Initial and Ongoing Supplier Due Diligence
Companies usually complete some high-level initial supplier due diligence, but they may not go to the appropriate detail level. In addition, companies don’t always conduct ongoing supplier due diligence — or, again, not at the appropriate detail level.
The degree of supplier due diligence and frequency of assessment should be commensurate with the supplier tier and product criticality. For example, if a company spends a significant amount with a supplier, and that supplier provides critical products/services that directly impact that company’s revenue, then that supplier should be subject to a significantly more robust initial and ongoing due diligence program as compared to a supplier or category with much lower spend and/or little or no impact to a company’s revenue. In certain categories, there may be cases where even spending low amounts still requires a high amount of due diligence due to the overall risk associated with a given supplier. Some examples could include payment processing, hazardous waste and IT offshoring.
It is important to define the right set of indicators to get early intelligence on a supplier’s financial health. A common mistake is to rely exclusively on publicly available company financials. While necessary, that is not sufficient. The following are examples of items to monitor for a critical supplier or category:
Business continuity plan
Subcontractors to be utilized (if applicable)
Vendor management policy and program of subcontractors (if applicable)
Past and current references
Country risk assessment (if supplier is supporting you outside the US)
Product or plant closures
Requests for payment term adjustments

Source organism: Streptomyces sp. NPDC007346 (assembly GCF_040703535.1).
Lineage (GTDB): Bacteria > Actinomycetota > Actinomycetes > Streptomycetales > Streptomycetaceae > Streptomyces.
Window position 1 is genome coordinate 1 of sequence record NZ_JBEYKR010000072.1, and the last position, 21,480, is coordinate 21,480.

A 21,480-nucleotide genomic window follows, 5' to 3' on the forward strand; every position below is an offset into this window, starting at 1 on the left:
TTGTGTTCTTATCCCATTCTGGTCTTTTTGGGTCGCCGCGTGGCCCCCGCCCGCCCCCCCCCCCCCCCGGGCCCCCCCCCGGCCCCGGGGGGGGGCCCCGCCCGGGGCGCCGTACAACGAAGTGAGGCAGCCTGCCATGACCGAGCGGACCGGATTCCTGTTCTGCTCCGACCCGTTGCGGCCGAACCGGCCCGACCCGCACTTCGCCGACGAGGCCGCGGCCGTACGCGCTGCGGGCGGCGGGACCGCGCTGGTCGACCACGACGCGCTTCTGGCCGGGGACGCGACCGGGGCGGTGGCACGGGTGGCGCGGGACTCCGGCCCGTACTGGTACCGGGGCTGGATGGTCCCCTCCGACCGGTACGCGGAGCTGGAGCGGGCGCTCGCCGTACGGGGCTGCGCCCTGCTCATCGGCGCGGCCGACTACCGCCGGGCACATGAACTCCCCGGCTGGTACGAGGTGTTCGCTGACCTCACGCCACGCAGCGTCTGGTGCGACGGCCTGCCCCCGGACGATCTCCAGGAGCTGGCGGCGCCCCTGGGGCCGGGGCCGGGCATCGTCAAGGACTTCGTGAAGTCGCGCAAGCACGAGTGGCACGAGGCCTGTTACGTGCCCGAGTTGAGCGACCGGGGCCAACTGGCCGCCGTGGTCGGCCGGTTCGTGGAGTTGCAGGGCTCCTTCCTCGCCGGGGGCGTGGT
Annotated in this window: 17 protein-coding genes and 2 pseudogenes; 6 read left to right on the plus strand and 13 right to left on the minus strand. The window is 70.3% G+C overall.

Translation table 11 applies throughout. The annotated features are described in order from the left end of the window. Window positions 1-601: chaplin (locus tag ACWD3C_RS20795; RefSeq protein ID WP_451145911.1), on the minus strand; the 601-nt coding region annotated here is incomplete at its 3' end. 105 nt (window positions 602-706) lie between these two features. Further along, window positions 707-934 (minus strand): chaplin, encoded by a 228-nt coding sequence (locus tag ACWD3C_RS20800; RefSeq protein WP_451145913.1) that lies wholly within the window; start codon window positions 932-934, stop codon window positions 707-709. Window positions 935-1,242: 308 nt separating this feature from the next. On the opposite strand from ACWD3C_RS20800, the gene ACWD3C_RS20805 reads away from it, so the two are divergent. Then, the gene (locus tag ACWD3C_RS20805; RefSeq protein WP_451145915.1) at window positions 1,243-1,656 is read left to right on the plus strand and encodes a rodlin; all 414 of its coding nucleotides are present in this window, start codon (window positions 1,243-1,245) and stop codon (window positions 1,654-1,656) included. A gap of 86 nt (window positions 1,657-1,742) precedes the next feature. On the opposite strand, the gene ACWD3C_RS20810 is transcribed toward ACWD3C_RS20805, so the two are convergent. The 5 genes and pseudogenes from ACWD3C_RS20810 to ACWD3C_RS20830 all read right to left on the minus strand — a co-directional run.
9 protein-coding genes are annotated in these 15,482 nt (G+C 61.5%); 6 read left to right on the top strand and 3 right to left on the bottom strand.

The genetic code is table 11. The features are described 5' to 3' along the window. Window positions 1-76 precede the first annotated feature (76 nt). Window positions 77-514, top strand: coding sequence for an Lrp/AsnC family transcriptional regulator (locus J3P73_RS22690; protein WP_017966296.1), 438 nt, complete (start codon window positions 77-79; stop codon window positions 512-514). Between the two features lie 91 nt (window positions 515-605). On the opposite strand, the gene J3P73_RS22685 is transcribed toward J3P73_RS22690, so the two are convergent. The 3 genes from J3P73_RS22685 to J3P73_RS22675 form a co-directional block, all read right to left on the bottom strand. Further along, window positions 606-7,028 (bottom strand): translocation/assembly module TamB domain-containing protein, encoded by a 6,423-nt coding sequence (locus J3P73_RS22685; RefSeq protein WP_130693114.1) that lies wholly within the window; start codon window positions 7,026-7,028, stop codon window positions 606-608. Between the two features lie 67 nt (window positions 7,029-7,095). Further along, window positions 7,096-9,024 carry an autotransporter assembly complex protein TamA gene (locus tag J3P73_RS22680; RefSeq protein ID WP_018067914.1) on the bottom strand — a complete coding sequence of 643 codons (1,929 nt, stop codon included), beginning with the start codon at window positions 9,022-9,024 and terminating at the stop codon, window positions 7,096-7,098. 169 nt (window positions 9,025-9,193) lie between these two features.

Deep discounting, etc.
In addition, when dealing with critical suppliers who have access to highly sensitive data (e.g., information technology, financial service operations, etc.), companies should also consider the following supplier due diligence items:
Physical security policy
Asset management policy
Background screening process
Information security policy
Information security breach history
Incident management program
Business continuity test results
Balanced Category Scorecards
A balanced category scorecard is an effective tool to get a holistic perspective on total value delivered. A category is a common grouping of suppliers by a particular product/service. By developing a scorecard with appropriate categories, a company can better understand the value its suppliers are delivering.
This can also help in identifying and mitigating risks. Some risks identified may be common within a category, while some may be impacting just one or two suppliers, and this technique allows companies to make a distinction between broader, emerging risk trends and supplier-specific risks. A balanced category scorecard should also highlight the amount of supplier diversification and concentration a company has across various categories, which can also help companies respond quicker to emerging risks and help drive toward greater value. Figure 2 (page 8) is an example of a balanced category scorecard.
Robust Supplier Performance Reporting and Issue Resolution
For a company’s key strategic suppliers, utilizing a robust supplier performance reporting and issue-resolution process is a critical component to help balance risks and rewards. Companies should consider utilizing a multistep reporting and issue resolution governance approach like the following example for key strategic suppliers:
Supplier daily report is developed and reviewed between supplier first-level management and company’s first-level management
Majority of key questions and tactical issues are resolved in the daily meetings